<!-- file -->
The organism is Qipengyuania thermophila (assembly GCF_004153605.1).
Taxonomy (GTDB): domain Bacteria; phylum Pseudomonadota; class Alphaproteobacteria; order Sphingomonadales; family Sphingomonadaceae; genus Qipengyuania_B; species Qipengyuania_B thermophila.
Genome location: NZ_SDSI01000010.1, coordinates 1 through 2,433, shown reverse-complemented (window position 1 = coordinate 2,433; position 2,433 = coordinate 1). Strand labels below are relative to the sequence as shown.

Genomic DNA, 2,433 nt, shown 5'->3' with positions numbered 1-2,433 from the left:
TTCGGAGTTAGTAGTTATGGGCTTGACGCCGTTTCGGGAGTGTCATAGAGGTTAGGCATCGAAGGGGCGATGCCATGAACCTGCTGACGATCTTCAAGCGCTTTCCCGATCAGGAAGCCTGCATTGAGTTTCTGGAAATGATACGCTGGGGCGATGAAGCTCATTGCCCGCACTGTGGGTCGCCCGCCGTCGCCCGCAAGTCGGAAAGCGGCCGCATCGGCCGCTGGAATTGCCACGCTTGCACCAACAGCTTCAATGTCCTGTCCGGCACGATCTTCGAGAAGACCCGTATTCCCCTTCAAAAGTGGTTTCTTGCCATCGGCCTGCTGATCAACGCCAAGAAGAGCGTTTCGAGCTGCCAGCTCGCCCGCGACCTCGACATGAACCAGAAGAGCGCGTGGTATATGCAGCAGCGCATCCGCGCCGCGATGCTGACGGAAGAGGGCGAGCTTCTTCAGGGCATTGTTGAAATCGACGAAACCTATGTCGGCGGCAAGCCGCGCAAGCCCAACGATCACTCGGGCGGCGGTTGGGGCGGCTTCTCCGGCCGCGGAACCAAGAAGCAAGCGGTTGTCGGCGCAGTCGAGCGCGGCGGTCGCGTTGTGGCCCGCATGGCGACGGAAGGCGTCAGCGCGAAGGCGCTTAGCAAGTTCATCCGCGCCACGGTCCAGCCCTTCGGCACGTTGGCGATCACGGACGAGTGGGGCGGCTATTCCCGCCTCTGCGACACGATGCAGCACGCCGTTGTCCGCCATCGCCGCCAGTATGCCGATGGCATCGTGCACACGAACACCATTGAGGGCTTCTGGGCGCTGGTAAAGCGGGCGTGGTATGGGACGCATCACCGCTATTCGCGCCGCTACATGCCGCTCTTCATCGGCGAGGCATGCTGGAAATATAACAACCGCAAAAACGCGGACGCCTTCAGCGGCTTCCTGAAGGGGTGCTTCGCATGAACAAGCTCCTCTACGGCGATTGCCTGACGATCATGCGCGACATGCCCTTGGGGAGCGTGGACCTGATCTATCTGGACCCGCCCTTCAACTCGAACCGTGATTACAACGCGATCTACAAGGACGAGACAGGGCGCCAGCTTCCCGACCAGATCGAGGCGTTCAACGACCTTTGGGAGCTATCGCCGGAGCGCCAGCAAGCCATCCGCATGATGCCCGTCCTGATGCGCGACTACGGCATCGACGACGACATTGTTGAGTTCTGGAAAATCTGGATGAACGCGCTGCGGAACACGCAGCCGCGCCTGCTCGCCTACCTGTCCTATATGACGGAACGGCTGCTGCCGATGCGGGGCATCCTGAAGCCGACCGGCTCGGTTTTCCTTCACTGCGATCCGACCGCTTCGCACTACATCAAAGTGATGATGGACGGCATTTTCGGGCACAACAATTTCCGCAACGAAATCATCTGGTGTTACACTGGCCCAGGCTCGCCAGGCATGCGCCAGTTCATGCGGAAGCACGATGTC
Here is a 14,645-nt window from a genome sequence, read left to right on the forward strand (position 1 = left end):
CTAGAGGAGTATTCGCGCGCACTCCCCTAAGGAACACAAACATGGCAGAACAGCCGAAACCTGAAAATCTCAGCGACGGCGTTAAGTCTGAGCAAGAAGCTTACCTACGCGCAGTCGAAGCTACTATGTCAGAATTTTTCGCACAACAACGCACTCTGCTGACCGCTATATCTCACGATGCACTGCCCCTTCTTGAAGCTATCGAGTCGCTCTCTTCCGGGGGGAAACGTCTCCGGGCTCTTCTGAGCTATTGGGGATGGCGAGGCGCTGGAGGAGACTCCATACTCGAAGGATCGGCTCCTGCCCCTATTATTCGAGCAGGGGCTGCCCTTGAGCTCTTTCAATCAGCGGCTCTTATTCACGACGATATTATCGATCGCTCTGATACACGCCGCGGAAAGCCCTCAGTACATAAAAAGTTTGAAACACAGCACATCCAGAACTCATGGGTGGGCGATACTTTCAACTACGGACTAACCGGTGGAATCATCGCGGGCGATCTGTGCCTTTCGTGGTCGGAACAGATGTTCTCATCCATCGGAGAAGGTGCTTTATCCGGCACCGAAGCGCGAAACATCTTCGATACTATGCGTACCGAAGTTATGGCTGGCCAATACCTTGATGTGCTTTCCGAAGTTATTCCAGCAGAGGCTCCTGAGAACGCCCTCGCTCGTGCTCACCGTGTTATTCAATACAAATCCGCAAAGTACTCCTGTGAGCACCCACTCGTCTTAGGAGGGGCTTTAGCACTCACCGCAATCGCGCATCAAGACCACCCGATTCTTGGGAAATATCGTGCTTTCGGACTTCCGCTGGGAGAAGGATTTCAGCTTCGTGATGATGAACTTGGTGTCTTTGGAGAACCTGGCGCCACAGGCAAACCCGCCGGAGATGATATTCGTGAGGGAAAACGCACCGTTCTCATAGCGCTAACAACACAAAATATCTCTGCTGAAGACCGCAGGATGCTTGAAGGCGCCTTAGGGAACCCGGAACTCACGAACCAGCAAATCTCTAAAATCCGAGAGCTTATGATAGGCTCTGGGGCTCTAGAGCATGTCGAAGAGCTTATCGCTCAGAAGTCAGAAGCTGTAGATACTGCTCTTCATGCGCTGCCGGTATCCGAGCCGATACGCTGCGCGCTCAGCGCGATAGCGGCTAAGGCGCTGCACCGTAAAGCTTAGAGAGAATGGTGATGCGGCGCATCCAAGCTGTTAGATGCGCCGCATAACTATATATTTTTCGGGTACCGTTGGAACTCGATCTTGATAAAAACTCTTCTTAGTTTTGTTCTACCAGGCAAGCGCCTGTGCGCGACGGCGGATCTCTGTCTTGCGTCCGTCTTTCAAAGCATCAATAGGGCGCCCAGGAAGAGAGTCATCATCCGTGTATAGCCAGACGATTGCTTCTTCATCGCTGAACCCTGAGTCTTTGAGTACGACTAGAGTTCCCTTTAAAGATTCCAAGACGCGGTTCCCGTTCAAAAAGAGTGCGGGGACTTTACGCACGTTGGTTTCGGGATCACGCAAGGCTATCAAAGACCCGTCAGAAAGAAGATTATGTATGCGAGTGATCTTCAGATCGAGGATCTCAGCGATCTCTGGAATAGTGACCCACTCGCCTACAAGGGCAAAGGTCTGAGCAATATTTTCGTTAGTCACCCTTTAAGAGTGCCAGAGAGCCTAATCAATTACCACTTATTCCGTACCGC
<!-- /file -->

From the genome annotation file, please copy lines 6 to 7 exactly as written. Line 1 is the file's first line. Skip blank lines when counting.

Here is a 14,645-nt window from a genome sequence, read left to right on the forward strand (position 1 = left end):
CTAGAGGAGTATTCGCGCGCACTCCCCTAAGGAACACAAACATGGCAGAACAGCCGAAACCTGAAAATCTCAGCGACGGCGTTAAGTCTGAGCAAGAAGCTTACCTACGCGCAGTCGAAGCTACTATGTCAGAATTTTTCGCACAACAACGCACTCTGCTGACCGCTATATCTCACGATGCACTGCCCCTTCTTGAAGCTATCGAGTCGCTCTCTTCCGGGGGGAAACGTCTCCGGGCTCTTCTGAGCTATTGGGGATGGCGAGGCGCTGGAGGAGACTCCATACTCGAAGGATCGGCTCCTGCCCCTATTATTCGAGCAGGGGCTGCCCTTGAGCTCTTTCAATCAGCGGCTCTTATTCACGACGATATTATCGATCGCTCTGATACACGCCGCGGAAAGCCCTCAGTACATAAAAAGTTTGAAACACAGCACATCCAGAACTCATGGGTGGGCGATACTTTCAACTACGGACTAACCGGTGGAATCATCGCGGGCGATCTGTGCCTTTCGTGGTCGGAACAGATGTTCTCATCCATCGGAGAAGGTGCTTTATCCGGCACCGAAGCGCGAAACATCTTCGATACTATGCGTACCGAAGTTATGGCTGGCCAATACCTTGATGTGCTTTCCGAAGTTATTCCAGCAGAGGCTCCTGAGAACGCCCTCGCTCGTGCTCACCGTGTTATTCAATACAAATCCGCAAAGTACTCCTGTGAGCACCCACTCGTCTTAGGAGGGGCTTTAGCACTCACCGCAATCGCGCATCAAGACCACCCGATTCTTGGGAAATATCGTGCTTTCGGACTTCCGCTGGGAGAAGGATTTCAGCTTCGTGATGATGAACTTGGTGTCTTTGGAGAACCTGGCGCCACAGGCAAACCCGCCGGAGATGATATTCGTGAGGGAAAACGCACCGTTCTCATAGCGCTAACAACACAAAATATCTCTGCTGAAGACCGCAGGATGCTTGAAGGCGCCTTAGGGAACCCGGAACTCACGAACCAGCAAATCTCTAAAATCCGAGAGCTTATGATAGGCTCTGGGGCTCTAGAGCATGTCGAAGAGCTTATCGCTCAGAAGTCAGAAGCTGTAGATACTGCTCTTCATGCGCTGCCGGTATCCGAGCCGATACGCTGCGCGCTCAGCGCGATAGCGGCTAAGGCGCTGCACCGTAAAGCTTAGAGAGAATGGTGATGCGGCGCATCCAAGCTGTTAGATGCGCCGCATAACTATATATTTTTCGGGTACCGTTGGAACTCGATCTTGATAAAAACTCTTCTTAGTTTTGTTCTACCAGGCAAGCGCCTGTGCGCGACGGCGGATCTCTGTCTTGCGTCCGTCTTTCAAAGCATCAATAGGGCGCCCAGGAAGAGAGTCATCATCCGTGTATAGCCAGACGATTGCTTCTTCATCGCTGAACCCTGAGTCTTTGAGTACGACTAGAGTTCCCTTTAAAGATTCCAAGACGCGGTTCCCGTTCAAAAAGAGTGCGGGGACTTTACGCACGTTGGTTTCGGGATCACGCAAGGCTATCAAAGACCCGTCAGAAAGAAGATTATGTATGCGAGTGATCTTCAGATCGAGGATCTCAGCGATCTCTGGAATAGTGACCCACTCGCCTACAAGGGCAAAGGTCTGAGCAATATTTTCGTTAGTCACCCTTTAAGAGTGCCAGAGAGCCTAATCAATTACCACTTATTCCGTACCGC